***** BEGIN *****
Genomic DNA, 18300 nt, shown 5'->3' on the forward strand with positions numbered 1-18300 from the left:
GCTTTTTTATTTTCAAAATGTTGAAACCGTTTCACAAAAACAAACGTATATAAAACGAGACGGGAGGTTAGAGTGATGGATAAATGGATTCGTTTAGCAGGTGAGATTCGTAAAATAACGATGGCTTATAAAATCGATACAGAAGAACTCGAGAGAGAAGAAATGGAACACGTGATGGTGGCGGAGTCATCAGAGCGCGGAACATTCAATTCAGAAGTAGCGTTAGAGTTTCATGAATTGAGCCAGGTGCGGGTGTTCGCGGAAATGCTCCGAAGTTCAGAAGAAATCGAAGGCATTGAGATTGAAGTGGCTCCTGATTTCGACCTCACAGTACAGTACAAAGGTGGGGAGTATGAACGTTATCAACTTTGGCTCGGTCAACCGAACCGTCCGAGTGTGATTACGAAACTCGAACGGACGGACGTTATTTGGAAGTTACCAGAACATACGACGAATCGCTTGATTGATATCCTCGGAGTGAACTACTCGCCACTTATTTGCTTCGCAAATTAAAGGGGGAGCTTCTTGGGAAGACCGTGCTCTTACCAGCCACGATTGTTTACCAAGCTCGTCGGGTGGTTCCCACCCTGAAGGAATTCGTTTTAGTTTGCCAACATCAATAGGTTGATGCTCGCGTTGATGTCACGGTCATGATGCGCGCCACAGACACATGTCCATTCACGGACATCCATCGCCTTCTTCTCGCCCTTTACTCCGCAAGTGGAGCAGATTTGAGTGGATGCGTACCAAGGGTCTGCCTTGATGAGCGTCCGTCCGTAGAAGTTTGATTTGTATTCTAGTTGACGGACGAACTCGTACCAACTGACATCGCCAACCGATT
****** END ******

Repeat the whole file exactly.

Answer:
Genomic DNA, 18300 nt, shown 5'->3' on the forward strand with positions numbered 1-18300 from the left:
GCTTTTTTATTTTCAAAATGTTGAAACCGTTTCACAAAAACAAACGTATATAAAACGAGACGGGAGGTTAGAGTGATGGATAAATGGATTCGTTTAGCAGGTGAGATTCGTAAAATAACGATGGCTTATAAAATCGATACAGAAGAACTCGAGAGAGAAGAAATGGAACACGTGATGGTGGCGGAGTCATCAGAGCGCGGAACATTCAATTCAGAAGTAGCGTTAGAGTTTCATGAATTGAGCCAGGTGCGGGTGTTCGCGGAAATGCTCCGAAGTTCAGAAGAAATCGAAGGCATTGAGATTGAAGTGGCTCCTGATTTCGACCTCACAGTACAGTACAAAGGTGGGGAGTATGAACGTTATCAACTTTGGCTCGGTCAACCGAACCGTCCGAGTGTGATTACGAAACTCGAACGGACGGACGTTATTTGGAAGTTACCAGAACATACGACGAATCGCTTGATTGATATCCTCGGAGTGAACTACTCGCCACTTATTTGCTTCGCAAATTAAAGGGGGAGCTTCTTGGGAAGACCGTGCTCTTACCAGCCACGATTGTTTACCAAGCTCGTCGGGTGGTTCCCACCCTGAAGGAATTCGTTTTAGTTTGCCAACATCAATAGGTTGATGCTCGCGTTGATGTCACGGTCATGATGCGCGCCACAGACACATGTCCATTCACGGACATCCATCGCCTTCTTCTCGCCCTTTACTCCGCAAGTGGAGCAGATTTGAGTGGATGCGTACCAAGGGTCTGCCTTGATGAGCGTCCGTCCGTAGAAGTTTGATTTGTATTCTAGTTGACGGACGAACTCGTACCAACTGACATCGCCAACCGATT